Sodium is needed in the body to regulate fluids and blood pressure, and to keep muscles and nerves running properly. The recommended amount of sodium for an adult is 1,500 mg per day. Sodium intake should not exceed 2,300 mg per day. Most Americans and Canadians, however, consume much more sodium than needed to maintain good health and proper balance in the body. According to the Canadian Community Health Survey, Canadian adults consume an average of 3,092 mg of sodium a day, which is double the recommended amount.
High sodium diet is associated with an increased risk of high blood pressure, or hypertension. High blood pressure is a leading cause of stroke, heart failure, and kidney problems. Hypertension affects about 50 million Americans – one in four adults.
Despite numerous warnings from the health care professionals about the risks of the high-sodium diet, people still consume too much sodium. Part of the problem is that many of us don’t realize that table salt is not the only source of sodium in the diet. Some popular foods, such as canned vegetables, processed meats, tomato sauces, are high in sodium due to the way they are prepared and ingredients used for flavourings and preservatives.
Food might not even taste salty but still have high sodium content. Take buttermilk pancakes, for example. Buttermilk itself is high-sodium product, then, there’s baking soda, and probably a bit of table salt to make the pancakes taste good. A bowl of cornflakes cereal, for instance, has about the same amount of salt as a small package of plain chips.
How do reduce sodium consumption in a diet?
- Read nutrition labels. Most pre-packaged foods have a Nutrition Facts table that shows the amount of sodium and percentage of the daily value. A can of V8 vegetable juice has about 600 mg of sodium (29% of the daily value). Buy foods with low or reduced sodium content.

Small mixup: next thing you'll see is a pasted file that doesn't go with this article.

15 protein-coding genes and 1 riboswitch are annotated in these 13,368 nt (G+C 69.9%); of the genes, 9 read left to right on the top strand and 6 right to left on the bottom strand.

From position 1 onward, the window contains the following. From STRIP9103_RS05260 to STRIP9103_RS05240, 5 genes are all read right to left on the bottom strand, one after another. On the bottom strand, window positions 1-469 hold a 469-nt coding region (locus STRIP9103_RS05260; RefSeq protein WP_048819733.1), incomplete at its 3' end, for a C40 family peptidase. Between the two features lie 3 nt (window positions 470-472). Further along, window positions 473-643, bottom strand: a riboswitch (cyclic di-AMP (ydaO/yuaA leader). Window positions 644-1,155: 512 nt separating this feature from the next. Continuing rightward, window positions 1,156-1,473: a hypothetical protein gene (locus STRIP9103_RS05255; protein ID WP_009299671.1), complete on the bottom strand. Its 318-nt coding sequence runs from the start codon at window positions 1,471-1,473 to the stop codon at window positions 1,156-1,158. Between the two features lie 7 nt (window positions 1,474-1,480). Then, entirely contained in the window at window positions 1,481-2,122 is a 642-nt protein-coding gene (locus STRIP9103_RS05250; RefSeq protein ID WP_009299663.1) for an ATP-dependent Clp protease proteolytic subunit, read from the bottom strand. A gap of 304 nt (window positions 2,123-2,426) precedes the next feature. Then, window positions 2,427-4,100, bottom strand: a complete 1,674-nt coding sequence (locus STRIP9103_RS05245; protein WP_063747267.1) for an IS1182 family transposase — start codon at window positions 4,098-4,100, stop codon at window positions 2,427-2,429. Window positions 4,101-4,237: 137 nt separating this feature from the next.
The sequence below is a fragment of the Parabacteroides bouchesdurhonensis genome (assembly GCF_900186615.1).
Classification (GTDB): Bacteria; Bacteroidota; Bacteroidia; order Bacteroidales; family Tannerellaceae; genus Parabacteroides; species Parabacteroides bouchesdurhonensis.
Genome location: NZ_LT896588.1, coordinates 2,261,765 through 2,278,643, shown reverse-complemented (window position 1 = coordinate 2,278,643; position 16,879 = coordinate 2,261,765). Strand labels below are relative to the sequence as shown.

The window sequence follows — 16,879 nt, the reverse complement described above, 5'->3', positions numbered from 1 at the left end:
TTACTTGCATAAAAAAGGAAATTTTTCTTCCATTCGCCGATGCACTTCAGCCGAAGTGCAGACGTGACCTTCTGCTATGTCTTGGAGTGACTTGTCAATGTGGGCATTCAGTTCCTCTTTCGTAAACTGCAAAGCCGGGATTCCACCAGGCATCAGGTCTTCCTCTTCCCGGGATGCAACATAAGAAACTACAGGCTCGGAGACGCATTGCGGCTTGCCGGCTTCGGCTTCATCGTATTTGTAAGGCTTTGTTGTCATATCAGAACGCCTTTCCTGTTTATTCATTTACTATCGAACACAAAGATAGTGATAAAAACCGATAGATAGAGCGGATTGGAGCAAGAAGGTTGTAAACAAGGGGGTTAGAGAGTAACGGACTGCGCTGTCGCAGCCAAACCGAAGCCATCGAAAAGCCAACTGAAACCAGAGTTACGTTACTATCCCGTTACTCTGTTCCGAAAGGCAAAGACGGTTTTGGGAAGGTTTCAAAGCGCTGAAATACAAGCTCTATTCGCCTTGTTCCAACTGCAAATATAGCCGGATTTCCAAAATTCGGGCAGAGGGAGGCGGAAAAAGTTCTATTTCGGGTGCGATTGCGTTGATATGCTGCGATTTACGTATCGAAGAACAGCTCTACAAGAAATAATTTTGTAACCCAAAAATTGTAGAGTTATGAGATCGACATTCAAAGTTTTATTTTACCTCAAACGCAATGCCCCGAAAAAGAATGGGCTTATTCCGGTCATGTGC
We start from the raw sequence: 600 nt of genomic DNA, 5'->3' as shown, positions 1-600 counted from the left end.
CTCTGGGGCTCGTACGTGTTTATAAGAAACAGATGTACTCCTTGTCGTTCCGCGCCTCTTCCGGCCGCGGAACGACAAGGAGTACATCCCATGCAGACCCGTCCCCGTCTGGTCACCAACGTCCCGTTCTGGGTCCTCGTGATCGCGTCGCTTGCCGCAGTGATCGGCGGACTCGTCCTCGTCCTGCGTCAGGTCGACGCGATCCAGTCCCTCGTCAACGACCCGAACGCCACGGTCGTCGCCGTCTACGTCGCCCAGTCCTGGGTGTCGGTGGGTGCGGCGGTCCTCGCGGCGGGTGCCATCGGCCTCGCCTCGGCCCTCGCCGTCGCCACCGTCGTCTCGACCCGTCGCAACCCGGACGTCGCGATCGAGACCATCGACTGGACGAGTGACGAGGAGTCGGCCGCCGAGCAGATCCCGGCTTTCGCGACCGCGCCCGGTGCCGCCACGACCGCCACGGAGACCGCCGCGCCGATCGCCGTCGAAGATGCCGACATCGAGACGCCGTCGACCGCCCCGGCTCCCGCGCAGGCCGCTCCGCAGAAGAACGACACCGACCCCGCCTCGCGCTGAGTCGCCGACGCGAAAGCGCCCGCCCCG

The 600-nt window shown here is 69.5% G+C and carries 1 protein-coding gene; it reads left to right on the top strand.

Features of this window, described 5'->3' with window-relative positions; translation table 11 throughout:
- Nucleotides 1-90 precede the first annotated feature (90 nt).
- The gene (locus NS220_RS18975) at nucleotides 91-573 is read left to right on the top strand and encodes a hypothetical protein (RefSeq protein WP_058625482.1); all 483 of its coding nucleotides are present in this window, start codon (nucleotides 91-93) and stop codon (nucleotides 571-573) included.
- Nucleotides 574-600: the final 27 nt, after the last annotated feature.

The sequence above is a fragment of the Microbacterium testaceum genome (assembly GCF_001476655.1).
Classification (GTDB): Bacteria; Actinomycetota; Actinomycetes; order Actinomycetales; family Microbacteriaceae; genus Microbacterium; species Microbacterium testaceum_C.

- When cooking, put less salt than suggested in a recipe.
- Add spices and herbs instead of salt to enhance the taste and flavour of the food.
- Do not keep salt shaker on the dining table. Keep in mind that 1 teaspoon contains about 6 grams of salt, which equals 2400 mg of sodium.
- Eat less fast and take-out foods – they’re always high in sodium.
- Reduce the consumption of processed meats, such as sausages, bacon, ham, salami, hot dog, and all deli meats. Bacon, for example, contains about 2000 mg of sodium per 100 g.
- Stay away from canned vegetables and canned vegetable juices. Choose fresh vegetables instead.
- Avoid pre-packaged meals, such as frozen dinners, or choose the ones with low-sodium content.
- Control the consumption of soups, sauces (especially soy sauce, tomato sauces, ketchup, mayonnaise), and dressings (use olive oil and balsamic vinegar instead).
- Choose healthy snacks, such as fruits and vegetables, instead of chips and pretzels.
Check how much you know about sodium. Click here to take a fun quiz from the American Heart Association and test your sodium smarts.